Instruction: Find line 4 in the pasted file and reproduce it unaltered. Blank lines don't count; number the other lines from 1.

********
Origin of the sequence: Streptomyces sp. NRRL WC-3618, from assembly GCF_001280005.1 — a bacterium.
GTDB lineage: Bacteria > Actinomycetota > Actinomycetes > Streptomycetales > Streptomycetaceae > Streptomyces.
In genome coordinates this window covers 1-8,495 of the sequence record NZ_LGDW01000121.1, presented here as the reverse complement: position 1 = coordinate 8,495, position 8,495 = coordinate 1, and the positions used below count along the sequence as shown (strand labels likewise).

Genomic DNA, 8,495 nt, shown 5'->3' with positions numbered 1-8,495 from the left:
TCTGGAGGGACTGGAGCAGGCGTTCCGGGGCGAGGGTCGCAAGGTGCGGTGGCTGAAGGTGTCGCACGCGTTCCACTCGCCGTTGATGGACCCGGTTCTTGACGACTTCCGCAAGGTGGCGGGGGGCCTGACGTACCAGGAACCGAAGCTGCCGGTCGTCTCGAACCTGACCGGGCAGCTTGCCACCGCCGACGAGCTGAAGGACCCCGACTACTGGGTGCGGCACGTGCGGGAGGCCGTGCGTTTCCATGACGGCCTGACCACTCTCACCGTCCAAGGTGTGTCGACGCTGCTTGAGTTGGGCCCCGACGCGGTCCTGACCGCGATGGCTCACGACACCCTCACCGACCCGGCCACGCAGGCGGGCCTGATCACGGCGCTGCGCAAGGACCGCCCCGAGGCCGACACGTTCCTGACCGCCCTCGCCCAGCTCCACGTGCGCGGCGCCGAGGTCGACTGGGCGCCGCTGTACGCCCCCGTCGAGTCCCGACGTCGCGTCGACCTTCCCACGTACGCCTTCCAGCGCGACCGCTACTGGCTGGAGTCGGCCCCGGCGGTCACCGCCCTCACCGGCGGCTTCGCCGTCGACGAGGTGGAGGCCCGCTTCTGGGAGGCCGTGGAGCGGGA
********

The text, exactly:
Genomic DNA, 8,495 nt, shown 5'->3' with positions numbered 1-8,495 from the left: